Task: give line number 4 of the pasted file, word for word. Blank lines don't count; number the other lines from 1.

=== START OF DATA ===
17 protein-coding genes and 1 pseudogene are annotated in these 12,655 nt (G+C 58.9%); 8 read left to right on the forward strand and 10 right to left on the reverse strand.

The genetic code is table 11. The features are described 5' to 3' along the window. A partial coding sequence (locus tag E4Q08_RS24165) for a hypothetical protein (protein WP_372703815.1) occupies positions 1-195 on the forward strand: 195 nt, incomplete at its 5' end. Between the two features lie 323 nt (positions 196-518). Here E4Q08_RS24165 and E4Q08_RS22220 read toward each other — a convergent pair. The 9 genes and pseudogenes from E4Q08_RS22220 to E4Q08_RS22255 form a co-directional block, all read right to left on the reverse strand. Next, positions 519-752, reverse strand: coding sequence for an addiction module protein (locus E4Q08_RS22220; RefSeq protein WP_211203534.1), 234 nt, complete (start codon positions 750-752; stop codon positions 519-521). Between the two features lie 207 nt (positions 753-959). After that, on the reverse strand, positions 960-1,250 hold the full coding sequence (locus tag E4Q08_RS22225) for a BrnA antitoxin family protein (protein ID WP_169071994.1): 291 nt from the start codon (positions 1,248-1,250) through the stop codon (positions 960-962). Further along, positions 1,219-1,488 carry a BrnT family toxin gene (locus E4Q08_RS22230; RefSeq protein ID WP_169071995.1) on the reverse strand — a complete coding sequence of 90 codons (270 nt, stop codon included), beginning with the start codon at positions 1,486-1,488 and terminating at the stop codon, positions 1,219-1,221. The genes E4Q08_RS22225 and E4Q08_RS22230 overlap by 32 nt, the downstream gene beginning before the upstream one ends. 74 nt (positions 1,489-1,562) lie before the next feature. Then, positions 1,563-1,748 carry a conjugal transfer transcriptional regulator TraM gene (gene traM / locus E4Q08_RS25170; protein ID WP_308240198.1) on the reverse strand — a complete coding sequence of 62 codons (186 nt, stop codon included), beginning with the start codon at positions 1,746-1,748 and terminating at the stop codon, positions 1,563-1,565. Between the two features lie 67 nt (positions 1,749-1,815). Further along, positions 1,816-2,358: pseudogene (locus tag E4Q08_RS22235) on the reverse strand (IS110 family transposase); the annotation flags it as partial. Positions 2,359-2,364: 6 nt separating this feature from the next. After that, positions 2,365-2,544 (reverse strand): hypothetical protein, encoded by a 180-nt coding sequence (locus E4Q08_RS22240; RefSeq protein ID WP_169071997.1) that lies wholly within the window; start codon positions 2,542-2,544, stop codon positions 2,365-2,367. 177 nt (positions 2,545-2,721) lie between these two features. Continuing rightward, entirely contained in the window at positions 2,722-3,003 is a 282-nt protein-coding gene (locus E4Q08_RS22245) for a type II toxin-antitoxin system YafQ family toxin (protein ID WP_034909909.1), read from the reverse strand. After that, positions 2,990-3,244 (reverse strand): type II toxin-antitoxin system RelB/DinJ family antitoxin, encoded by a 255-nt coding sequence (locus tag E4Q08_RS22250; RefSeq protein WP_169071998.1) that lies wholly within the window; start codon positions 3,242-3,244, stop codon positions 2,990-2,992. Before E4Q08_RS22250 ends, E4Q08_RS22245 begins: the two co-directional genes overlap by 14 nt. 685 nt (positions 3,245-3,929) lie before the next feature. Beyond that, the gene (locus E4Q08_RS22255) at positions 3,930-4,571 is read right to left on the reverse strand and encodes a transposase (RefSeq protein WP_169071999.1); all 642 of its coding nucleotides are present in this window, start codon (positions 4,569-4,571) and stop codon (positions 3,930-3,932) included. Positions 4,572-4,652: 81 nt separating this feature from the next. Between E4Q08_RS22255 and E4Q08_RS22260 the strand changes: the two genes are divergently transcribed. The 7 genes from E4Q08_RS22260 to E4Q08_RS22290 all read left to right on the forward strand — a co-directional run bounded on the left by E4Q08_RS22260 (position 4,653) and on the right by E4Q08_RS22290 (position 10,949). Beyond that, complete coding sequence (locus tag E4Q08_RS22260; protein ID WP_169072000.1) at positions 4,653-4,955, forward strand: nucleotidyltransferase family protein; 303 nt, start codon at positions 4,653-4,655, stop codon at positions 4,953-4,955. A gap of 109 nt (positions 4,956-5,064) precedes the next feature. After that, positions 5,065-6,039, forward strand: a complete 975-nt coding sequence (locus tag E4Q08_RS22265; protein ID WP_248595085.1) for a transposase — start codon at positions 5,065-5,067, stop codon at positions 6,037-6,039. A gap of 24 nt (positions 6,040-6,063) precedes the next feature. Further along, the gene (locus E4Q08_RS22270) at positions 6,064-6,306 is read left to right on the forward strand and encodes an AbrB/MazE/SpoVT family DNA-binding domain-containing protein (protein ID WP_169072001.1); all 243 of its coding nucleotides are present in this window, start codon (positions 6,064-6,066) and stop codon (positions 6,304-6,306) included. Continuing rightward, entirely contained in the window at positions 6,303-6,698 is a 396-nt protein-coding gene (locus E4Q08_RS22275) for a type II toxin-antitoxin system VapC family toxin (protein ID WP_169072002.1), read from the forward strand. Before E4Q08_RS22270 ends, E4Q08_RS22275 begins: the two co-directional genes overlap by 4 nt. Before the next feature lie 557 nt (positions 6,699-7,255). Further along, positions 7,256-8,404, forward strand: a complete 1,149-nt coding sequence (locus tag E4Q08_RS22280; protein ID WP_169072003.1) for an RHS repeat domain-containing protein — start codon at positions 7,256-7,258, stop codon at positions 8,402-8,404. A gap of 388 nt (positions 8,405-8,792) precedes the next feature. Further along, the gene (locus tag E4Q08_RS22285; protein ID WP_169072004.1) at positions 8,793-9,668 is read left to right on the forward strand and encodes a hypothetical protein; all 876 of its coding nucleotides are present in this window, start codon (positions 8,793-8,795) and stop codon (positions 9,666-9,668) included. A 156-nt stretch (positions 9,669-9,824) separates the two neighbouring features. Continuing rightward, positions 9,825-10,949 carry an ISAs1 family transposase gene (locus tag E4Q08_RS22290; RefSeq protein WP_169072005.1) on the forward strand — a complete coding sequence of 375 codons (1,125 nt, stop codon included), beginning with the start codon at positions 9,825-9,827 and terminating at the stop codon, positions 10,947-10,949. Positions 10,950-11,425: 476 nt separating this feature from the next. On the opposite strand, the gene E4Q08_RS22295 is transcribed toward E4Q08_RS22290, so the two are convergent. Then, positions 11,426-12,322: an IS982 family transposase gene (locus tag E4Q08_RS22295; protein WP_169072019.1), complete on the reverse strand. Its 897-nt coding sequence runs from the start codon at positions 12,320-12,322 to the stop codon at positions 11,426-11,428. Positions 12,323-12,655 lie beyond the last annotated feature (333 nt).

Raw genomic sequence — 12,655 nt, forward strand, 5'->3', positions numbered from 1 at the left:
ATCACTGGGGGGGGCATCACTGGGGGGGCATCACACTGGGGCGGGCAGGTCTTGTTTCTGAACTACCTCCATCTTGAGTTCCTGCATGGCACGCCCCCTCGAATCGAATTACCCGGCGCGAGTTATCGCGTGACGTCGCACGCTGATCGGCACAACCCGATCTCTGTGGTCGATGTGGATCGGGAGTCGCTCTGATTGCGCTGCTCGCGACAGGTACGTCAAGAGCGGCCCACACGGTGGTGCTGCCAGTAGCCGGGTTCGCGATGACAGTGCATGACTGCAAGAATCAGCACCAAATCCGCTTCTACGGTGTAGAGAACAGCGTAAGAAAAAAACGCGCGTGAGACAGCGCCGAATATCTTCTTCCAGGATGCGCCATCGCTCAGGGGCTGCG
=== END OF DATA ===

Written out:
ATCACTGGGGGGGGCATCACTGGGGGGGCATCACACTGGGGCGGGCAGGTCTTGTTTCTGAACTACCTCCATCTTGAGTTCCTGCATGGCACGCCCCCTCGAATCGAATTACCCGGCGCGAGTTATCGCGTGACGTCGCACGCTGATCGGCACAACCCGATCTCTGTGGTCGATGTGGATCGGGAGTCGCTCTGATTGCGCTGCTCGCGACAGGTACGTCAAGAGCGGCCCACACGGTGGTGCTGCCAGTAGCCGGGTTCGCGATGACAGTGCATGACTGCAAGAATCAGCACCAAATCCGCTTCTACGGTGTAGAGAACAGCGTAAGAAAAAAACGCGCGTGAGACAGCGCCGAATATCTTCTTCCAGGATGCGCCATCGCTCAGGGGCTGCG